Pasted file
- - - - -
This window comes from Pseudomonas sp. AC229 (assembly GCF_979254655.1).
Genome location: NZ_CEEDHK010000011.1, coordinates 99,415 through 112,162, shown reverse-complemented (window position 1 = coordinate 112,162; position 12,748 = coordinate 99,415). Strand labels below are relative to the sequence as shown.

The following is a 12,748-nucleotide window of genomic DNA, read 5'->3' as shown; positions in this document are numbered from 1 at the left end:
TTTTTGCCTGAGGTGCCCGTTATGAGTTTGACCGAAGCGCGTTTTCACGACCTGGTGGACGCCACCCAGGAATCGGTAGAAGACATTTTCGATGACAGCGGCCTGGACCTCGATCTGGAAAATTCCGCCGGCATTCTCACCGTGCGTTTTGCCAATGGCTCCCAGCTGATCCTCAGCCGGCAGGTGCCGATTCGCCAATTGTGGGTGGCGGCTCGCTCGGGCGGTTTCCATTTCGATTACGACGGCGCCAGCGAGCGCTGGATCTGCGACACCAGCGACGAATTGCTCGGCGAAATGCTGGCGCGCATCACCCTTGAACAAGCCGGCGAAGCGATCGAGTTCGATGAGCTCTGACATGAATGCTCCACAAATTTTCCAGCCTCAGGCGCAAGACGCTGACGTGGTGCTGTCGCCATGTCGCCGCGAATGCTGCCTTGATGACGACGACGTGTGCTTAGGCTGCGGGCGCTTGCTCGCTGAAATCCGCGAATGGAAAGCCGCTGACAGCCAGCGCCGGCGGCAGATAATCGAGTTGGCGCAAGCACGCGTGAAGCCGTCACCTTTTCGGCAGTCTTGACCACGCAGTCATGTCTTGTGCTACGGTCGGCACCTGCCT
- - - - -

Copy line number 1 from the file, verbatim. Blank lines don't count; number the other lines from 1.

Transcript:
This window comes from Pseudomonas sp. AC229 (assembly GCF_979254655.1).